My name is Daniël van der Starre and I am a DevOps\ALM Consultant at Ordina (http://www.ordina.nl) which is a pretty large company with around 2500 employees. Their base of operations is located in Nieuwegein, the Netherlands. Here I help organizations with their DevOps\ALM adventure on both a technical level as well as an organizational level, from installing and configuring SonarQube to brainstorming about a good process around Release Management all the way to providing training for different levels of an organization About 15 years ago I started out as a Java developer, did some Delphi for a couple of years before moving to .Net. About 5 years ago I had the opportunity to become a fulltime Scrum Master and within that role I invested heavily in learning good practices for Software Development like Continuous Integration and Managing Technical Debt as well as Product Backlog Management and Agile Planning. Besides spending quality time with my family which can mean a lot of things, I like to play soccer, raising my knowledge by reading books and blogs and when I have time left, I tend to play the occasional computer game with a couple of friends. You can reach me in several ways, the most common are twitter (@DvanderStarre) or my blog (https://dvanderstarre.wordpress.com/)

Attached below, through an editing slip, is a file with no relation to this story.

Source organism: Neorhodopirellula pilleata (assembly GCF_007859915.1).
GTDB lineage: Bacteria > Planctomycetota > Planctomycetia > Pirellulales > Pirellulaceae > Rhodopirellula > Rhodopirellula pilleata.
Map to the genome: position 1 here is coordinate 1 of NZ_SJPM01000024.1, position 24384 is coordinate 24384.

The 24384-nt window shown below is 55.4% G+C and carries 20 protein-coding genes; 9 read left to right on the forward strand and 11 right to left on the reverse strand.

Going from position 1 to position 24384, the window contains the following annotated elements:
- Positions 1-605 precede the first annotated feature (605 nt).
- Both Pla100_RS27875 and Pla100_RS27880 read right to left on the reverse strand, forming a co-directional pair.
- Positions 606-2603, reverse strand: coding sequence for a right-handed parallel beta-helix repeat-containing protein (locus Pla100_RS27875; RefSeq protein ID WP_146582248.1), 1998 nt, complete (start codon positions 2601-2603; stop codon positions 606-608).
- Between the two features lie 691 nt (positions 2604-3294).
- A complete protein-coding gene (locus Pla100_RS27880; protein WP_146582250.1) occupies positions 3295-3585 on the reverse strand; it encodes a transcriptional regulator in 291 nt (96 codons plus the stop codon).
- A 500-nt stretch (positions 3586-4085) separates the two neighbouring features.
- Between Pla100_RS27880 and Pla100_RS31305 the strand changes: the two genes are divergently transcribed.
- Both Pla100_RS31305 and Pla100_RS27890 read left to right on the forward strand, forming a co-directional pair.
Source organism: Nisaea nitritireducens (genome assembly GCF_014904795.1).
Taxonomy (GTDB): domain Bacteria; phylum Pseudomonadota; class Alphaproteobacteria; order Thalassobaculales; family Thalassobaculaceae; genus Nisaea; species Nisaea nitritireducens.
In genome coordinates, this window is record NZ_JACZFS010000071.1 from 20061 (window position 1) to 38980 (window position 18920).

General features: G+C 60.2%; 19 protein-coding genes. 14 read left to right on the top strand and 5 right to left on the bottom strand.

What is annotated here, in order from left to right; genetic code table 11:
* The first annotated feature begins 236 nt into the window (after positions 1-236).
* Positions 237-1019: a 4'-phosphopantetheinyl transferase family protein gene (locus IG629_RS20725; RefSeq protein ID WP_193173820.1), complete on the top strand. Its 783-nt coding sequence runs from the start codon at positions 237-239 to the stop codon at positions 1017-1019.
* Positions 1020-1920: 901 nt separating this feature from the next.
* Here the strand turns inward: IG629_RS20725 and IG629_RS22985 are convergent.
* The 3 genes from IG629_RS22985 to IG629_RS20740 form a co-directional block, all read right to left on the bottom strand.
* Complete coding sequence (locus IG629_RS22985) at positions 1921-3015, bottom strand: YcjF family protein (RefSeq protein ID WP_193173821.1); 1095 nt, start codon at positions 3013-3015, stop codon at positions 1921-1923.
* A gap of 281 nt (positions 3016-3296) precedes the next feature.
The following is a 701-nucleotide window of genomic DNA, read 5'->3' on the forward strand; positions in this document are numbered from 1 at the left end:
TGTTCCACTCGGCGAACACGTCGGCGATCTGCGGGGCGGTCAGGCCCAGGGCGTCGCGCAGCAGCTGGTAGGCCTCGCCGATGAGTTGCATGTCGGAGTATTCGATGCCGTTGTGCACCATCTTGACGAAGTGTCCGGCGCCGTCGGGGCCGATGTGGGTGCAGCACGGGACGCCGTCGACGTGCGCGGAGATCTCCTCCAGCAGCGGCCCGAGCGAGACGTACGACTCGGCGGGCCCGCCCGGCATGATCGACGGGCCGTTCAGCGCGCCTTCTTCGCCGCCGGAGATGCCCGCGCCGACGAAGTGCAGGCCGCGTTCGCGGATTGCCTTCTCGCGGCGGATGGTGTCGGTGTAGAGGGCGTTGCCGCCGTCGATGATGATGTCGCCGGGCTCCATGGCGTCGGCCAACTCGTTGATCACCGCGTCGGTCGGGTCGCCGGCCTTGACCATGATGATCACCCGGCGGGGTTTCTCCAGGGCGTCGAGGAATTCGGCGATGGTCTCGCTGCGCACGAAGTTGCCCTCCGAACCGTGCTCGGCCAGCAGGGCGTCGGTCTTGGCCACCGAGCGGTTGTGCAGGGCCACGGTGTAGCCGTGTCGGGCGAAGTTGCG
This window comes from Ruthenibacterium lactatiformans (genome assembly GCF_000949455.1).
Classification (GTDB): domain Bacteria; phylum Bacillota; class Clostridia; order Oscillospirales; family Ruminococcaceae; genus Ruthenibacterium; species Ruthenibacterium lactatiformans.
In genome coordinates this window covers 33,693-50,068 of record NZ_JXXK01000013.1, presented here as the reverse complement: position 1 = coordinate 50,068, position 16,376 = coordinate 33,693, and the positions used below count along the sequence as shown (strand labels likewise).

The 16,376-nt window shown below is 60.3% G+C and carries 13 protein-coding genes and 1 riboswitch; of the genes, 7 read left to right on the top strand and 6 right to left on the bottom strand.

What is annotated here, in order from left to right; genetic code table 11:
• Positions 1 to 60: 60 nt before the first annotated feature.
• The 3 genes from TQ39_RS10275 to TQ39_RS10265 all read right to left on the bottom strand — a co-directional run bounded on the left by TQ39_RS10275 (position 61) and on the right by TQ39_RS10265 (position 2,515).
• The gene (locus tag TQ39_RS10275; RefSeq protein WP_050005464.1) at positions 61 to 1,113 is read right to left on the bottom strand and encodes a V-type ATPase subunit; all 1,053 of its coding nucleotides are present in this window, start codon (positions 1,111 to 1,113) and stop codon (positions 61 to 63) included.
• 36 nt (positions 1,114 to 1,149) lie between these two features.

Where you live?I was born and raised in the Netherlands, Rotterdam to be precise. Currently I live comfortably in Zoetermeer (near The Hague) with my girlfriend and our two kids (6 year old girl and a 4 year old boy).
Why do you want to join the ALM Rangers?
The installation and use of tooling like VS Team Services, TFS and Release Management is one thing, making it work in different real life scenarios can be an extremely hard challenge. The description of the ALM Rangers Blog says it all – “Providing professional guidance, practical experience and gap-filling solutions to the developer community”.
What makes you “tick”?
Combining state-of-the-art technology and practical processes to help individuals, teams and organizations to continuously inspect what they currently have and adapt their way of working accordingly in order to create high quality software faster. When they are happy, I am happy.
This post is part of an ongoing series of Rangers introductions. See Ranger Index (Who is Who?) for more details.